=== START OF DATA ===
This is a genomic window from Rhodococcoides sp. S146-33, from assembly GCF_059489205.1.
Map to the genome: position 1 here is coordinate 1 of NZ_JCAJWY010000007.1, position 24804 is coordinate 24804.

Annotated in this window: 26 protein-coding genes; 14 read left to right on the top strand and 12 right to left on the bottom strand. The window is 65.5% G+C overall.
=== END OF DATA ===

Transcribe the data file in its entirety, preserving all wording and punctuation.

This is a genomic window from Rhodococcoides sp. S146-33, from assembly GCF_059489205.1.
Map to the genome: position 1 here is coordinate 1 of NZ_JCAJWY010000007.1, position 24804 is coordinate 24804.

Annotated in this window: 26 protein-coding genes; 14 read left to right on the top strand and 12 right to left on the bottom strand. The window is 65.5% G+C overall.